My last argument has to do with Illich and Sander’s findings on the transition from oral to print culture. In their book, the authors showed that memory as we know it today is a result of the written word (ABC: The Alphabetization of the Popular Mind, 15). With writing, “memory turned into a deposit store, where we could go back in time and recollect concepts” (9/1 MDST 2000 lecture). Today, with the transition between from print to electronic culture, I believe another such change in memory has occurred. We no longer recall concepts, but actual audio and visuals. For example, when I was studying for a test later in the day, I realized that I was not memorizing the relevant ideas or events. I was memorizing the signifiers (the physical pictures of the letters), which I later translated (signified) to meaning during the test itself. (Media Making, 147). I literally held the picture of the text in my mind, and translated it from there. To better understand this, you could contrast it with the Lincoln-Douglas Debates. According Postman, none of the candidates actual debated off the top of their heads – all of their arguments were written down in advance, and they had simply memorized them. Their consciousness was “pure print” (Amusing Ourselves to Death, 49). Now it seems that my consciousness is pure audio/visual (even the term comes from the responsible media), as if there is a component cable running from my mind to my mouth. Perhaps then this is why entertainment has become “the natural format for the representation of all experience” (Amusing Ourselves to Death, 87). Just as you could say Lincoln was reading off an essay, you could say we act out a script when we talk.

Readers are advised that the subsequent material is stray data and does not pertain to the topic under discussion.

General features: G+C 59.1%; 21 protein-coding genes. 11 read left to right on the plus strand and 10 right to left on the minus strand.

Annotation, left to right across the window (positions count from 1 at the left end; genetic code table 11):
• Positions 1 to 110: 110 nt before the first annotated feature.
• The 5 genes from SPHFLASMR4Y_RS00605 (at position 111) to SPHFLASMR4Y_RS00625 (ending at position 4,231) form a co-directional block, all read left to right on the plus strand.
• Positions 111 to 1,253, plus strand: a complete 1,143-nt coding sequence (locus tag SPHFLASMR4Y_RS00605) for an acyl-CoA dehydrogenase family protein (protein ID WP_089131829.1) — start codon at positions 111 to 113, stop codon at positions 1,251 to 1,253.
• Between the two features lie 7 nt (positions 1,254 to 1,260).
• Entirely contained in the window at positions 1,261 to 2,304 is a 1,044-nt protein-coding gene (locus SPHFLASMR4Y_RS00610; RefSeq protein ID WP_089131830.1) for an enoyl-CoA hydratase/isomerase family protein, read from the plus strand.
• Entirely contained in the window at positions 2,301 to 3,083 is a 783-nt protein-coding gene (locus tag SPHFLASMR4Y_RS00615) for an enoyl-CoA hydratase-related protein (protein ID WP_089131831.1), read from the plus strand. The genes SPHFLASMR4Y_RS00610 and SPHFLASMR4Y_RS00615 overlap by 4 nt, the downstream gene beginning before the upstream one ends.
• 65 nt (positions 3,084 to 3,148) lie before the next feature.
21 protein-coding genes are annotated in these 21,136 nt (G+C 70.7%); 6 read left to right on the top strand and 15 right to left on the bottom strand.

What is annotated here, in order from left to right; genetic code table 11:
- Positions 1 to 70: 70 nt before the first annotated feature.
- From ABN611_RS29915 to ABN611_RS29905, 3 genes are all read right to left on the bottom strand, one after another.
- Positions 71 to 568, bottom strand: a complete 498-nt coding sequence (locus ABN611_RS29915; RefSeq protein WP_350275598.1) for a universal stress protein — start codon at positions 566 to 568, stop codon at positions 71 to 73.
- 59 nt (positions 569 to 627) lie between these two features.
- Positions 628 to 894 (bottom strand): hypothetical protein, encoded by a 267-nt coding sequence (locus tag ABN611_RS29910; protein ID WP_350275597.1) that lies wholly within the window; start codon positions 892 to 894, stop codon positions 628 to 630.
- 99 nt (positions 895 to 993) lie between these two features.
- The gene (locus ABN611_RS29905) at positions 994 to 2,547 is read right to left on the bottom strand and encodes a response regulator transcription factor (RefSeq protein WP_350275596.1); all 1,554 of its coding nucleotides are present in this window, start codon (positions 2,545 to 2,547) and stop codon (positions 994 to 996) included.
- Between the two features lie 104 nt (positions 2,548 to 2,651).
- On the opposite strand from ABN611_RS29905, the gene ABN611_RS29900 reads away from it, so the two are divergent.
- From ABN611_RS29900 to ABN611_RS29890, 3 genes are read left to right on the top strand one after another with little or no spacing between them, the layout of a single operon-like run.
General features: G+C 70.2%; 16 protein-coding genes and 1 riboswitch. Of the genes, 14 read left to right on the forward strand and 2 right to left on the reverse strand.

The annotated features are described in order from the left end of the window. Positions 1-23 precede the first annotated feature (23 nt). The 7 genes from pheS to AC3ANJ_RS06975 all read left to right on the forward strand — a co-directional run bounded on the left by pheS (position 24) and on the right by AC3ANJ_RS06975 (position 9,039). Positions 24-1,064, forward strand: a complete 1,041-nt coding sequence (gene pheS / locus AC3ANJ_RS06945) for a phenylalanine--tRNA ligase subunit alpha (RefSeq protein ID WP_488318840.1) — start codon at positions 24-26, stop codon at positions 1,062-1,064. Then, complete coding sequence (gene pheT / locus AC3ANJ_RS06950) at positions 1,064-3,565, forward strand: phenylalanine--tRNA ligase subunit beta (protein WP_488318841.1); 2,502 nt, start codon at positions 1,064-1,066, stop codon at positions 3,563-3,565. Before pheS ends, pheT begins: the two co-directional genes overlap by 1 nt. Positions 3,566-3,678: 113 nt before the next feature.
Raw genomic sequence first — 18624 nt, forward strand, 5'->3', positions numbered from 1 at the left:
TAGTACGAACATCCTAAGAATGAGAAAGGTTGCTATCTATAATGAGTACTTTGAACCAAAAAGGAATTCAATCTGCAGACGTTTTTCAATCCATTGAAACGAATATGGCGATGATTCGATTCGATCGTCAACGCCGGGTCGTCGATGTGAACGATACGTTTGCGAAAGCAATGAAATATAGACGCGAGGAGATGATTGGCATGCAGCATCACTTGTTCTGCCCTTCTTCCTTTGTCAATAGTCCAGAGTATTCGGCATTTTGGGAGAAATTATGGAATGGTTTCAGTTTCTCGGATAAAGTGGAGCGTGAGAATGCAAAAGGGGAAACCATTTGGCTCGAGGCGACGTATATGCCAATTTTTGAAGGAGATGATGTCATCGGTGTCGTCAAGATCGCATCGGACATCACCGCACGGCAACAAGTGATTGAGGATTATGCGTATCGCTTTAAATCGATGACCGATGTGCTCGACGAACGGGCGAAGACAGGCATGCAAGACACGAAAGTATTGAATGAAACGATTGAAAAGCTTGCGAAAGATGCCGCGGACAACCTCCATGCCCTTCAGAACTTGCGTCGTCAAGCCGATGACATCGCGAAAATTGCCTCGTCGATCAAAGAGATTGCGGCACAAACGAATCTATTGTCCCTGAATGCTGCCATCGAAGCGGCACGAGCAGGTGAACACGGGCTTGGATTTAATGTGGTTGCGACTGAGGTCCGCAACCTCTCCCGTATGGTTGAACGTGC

These observations came from my own experience, so it is hard to say whether or not they apply to my generation as a whole. Perhaps further research on these claims could be the basis of future projects for the class. In the end, however, my day without screens certainly shed light on some concepts that were hidden to me before (maybe because I was always watching YouTube). It wasn’t nearly as painful as other kids might believe – I might even say it was fun. Learning how to stay preoccupied without media is probably extremely healthy, and I would certainly do it again and see what I observe next.
Grossberg, Lawrence, Ellen Wartella, D. C. Whitney, and J. M. Wise. Media Making: Mass Media in a Popular Culture. Thousand Oaks: Sage Publication, 2006.
Illich, Ivan, and Barry Sanders. ABC The Alphabetization of the Popular Mind. New York: Vintage Books, 1988.
Hall, Stuart. "Encoding/Decoding." Birmingham: Centre for Contemporary Cultural Studies (1973)
McLuhan, Marshall. Understanding Media, The Extensions of Man. New York: McGraw Hill, 1964.
MDST 2000 Lectures
Postman, Neil. Amusing Ourselves to Death. New York: Penguin Books, 1985.
Williams, Bruce A., and Andrea L. Press. The New Media Environment An Introduction. N.p.: Wiley-Blackwell, 2010.